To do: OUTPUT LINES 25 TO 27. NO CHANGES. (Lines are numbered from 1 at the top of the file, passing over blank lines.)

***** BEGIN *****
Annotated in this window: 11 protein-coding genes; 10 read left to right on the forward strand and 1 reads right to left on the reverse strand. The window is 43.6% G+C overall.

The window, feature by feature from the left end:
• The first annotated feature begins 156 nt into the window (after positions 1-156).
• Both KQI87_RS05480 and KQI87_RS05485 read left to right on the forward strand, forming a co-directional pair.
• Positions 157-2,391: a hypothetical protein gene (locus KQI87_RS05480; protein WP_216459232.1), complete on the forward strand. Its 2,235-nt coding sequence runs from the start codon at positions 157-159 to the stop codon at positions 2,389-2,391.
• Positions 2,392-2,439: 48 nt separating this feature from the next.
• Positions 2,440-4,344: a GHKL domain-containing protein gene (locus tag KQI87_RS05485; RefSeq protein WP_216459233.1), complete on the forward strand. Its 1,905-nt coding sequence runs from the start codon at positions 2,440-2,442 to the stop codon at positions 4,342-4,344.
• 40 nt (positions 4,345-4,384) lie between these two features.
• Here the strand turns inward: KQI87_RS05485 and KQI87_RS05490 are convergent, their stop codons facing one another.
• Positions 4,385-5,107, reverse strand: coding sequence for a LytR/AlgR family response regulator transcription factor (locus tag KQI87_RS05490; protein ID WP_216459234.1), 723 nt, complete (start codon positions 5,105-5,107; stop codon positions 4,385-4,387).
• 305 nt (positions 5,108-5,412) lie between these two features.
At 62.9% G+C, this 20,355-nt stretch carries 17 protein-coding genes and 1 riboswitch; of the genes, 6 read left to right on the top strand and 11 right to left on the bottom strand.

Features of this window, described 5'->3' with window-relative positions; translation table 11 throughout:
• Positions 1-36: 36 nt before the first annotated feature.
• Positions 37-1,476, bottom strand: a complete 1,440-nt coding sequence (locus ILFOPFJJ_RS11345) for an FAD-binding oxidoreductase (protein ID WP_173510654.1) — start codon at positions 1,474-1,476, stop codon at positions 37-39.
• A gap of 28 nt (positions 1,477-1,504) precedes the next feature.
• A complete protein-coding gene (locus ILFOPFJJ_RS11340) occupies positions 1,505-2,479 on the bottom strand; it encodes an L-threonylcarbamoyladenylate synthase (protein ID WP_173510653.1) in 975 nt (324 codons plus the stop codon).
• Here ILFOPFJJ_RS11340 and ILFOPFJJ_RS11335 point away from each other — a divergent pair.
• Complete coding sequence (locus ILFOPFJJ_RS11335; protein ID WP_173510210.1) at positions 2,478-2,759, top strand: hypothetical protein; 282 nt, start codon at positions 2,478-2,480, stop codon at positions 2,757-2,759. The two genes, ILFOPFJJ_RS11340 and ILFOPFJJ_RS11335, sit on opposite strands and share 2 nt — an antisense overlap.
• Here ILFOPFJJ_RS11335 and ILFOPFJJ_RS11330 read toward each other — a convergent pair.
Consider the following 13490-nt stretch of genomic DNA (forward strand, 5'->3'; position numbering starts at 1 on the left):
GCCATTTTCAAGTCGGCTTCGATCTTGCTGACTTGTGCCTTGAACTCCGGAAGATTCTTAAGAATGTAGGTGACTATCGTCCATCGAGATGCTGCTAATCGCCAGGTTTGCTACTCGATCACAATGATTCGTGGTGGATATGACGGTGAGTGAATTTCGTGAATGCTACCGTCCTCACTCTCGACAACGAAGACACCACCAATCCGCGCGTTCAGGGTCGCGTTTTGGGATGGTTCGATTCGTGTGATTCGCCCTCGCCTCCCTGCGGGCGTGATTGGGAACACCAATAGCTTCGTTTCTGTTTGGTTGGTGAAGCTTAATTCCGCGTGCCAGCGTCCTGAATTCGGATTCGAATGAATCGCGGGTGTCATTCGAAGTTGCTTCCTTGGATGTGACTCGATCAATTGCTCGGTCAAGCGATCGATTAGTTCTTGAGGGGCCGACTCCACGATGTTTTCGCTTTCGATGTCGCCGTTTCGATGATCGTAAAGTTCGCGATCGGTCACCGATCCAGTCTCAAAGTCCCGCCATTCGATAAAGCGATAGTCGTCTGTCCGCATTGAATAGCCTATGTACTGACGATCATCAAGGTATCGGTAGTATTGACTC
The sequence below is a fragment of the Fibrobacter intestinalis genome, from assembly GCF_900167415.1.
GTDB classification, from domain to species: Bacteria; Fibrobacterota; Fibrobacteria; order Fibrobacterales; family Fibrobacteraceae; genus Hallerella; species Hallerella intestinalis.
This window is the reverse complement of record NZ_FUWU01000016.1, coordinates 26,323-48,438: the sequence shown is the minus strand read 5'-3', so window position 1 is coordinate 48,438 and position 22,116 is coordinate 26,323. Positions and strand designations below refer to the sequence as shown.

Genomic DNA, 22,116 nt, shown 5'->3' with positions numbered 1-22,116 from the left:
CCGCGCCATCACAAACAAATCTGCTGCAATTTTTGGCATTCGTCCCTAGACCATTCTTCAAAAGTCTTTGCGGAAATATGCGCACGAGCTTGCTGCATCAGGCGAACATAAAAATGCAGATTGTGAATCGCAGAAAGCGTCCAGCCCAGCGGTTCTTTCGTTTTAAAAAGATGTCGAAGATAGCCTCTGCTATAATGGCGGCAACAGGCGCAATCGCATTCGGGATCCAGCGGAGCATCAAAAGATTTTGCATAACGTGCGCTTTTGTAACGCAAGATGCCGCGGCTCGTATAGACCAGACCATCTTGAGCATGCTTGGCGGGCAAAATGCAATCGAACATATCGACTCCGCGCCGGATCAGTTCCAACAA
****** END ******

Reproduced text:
This window is the reverse complement of record NZ_FUWU01000016.1, coordinates 26,323-48,438: the sequence shown is the minus strand read 5'-3', so window position 1 is coordinate 48,438 and position 22,116 is coordinate 26,323. Positions and strand designations below refer to the sequence as shown.

Genomic DNA, 22,116 nt, shown 5'->3' with positions numbered 1-22,116 from the left:
CCGCGCCATCACAAACAAATCTGCTGCAATTTTTGGCATTCGTCCCTAGACCATTCTTCAAAAGTCTTTGCGGAAATATGCGCACGAGCTTGCTGCATCAGGCGAACATAAAAATGCAGATTGTGAATCGCAGAAAGCGTCCAGCCCAGCGGTTCTTTCGTTTTAAAAAGATGTCGAAGATAGCCTCTGCTATAATGGCGGCAACAGGCGCAATCGCATTCGGGATCCAGCGGAGCATCAAAAGATTTTGCATAACGTGCGCTTTTGTAACGCAAGATGCCGCGGCTCGTATAGACCAGACCATCTTGAGCATGCTTGGCGGGCAAAATGCAATCGAACATATCGACTCCGCGCCGGATCAGTTCCAACAA